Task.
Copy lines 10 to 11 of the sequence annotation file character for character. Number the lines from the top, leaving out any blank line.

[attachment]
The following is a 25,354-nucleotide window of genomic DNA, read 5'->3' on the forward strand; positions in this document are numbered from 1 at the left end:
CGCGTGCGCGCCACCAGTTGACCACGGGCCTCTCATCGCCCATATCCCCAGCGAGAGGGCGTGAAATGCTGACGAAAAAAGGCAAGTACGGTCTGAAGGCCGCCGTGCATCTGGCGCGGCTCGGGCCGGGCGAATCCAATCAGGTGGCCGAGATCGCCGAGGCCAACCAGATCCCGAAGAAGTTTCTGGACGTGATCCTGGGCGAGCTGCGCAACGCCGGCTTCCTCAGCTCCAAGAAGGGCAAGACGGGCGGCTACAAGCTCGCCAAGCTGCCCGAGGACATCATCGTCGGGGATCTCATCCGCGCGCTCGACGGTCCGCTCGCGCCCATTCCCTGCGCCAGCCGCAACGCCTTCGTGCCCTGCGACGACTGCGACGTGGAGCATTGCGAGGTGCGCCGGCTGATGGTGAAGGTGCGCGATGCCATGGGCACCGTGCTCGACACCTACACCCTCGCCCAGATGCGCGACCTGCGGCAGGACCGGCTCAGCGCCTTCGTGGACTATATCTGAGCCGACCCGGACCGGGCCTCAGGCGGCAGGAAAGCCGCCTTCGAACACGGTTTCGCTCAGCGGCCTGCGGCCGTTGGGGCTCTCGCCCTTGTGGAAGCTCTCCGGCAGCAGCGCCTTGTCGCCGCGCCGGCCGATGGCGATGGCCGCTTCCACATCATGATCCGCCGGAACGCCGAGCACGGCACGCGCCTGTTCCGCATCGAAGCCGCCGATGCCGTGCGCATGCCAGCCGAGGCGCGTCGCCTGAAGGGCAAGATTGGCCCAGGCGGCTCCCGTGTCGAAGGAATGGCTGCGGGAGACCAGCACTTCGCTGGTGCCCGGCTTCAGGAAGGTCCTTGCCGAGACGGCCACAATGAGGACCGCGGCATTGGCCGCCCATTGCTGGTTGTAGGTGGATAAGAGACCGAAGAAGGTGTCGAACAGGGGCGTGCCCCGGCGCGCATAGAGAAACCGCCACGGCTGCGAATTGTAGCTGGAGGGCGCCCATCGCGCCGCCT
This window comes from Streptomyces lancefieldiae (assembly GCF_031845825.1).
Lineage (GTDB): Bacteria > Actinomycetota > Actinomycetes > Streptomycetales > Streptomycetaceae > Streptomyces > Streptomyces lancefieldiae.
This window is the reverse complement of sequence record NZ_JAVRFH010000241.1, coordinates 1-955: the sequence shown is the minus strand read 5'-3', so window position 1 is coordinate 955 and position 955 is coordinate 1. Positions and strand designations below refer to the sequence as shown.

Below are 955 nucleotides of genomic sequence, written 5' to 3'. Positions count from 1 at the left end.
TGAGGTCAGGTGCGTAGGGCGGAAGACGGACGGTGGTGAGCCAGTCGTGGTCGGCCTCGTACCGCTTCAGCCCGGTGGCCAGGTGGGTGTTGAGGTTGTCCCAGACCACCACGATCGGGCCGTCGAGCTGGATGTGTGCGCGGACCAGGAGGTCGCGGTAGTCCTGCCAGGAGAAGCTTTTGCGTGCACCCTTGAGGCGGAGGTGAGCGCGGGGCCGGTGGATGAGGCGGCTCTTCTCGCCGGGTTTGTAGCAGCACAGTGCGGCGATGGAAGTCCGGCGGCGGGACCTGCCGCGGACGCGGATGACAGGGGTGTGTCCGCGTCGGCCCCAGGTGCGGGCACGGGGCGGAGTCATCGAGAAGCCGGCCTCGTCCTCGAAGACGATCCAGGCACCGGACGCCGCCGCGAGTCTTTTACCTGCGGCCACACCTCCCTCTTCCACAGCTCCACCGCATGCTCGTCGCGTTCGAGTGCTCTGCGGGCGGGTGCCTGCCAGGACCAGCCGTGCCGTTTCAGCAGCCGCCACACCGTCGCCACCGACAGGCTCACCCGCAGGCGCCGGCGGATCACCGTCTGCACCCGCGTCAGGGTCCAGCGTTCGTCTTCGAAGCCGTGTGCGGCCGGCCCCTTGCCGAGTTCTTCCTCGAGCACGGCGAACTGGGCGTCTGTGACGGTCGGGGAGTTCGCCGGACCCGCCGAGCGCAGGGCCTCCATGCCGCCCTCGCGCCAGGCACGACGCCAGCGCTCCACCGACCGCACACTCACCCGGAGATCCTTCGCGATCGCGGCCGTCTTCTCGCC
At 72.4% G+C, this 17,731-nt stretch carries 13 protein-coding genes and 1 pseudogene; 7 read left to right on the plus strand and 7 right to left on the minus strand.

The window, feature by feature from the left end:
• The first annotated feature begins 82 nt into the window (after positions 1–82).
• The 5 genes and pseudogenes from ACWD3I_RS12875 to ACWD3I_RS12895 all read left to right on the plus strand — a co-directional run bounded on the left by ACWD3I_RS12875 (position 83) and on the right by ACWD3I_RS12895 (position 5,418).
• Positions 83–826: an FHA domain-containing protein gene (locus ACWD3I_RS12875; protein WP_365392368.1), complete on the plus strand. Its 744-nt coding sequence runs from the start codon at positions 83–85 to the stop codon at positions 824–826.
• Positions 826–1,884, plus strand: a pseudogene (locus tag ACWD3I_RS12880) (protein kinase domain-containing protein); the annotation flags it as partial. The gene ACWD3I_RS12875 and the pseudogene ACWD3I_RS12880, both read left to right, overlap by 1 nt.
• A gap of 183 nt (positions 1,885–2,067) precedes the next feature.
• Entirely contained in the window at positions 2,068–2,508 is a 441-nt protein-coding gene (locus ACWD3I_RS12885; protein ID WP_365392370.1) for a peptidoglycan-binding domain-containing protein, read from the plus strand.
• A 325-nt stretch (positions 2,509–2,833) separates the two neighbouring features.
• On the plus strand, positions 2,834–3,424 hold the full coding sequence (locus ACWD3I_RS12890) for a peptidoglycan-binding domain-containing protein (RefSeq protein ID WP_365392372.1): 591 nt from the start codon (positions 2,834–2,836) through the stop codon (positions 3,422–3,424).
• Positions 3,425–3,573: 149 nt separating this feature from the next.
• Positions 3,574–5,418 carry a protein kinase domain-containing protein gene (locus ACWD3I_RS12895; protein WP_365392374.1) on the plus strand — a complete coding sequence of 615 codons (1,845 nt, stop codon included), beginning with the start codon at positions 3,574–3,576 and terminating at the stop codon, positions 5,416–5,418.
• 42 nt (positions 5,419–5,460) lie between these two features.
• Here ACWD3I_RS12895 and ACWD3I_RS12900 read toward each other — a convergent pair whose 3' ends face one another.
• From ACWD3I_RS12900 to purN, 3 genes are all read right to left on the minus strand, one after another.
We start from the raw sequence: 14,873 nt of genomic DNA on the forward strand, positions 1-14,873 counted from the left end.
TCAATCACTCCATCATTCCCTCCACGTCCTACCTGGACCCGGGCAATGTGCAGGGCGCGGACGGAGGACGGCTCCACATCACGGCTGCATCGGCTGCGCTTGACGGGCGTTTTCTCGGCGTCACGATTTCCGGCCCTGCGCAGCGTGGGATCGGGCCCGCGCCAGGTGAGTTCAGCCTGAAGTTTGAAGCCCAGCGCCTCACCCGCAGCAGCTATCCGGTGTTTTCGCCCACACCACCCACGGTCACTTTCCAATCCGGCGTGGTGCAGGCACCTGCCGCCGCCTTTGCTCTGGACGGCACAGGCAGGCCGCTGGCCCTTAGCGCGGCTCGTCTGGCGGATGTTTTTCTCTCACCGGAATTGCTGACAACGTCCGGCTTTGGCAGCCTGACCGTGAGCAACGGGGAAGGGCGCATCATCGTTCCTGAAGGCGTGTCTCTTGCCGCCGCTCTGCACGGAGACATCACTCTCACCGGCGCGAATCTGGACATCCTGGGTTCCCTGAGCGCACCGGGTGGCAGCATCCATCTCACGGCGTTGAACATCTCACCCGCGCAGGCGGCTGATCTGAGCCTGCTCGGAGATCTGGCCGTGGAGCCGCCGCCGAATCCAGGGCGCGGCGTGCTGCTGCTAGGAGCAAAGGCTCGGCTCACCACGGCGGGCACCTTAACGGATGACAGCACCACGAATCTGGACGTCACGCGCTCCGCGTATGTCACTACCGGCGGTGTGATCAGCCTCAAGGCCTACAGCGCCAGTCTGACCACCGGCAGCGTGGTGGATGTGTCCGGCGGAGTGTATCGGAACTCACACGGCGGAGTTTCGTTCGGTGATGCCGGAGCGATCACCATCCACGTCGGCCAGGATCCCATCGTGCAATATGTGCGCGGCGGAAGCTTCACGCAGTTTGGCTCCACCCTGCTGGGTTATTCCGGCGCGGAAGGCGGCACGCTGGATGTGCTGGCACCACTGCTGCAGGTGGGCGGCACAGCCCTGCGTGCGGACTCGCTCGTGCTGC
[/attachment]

• The first annotated feature begins 82 nt into the window (after positions 1–82).
• The 5 genes and pseudogenes from ACWD3I_RS12875 to ACWD3I_RS12895 all read left to right on the plus strand — a co-directional run bounded on the left by ACWD3I_RS12875 (position 83) and on the right by ACWD3I_RS12895 (position 5,418).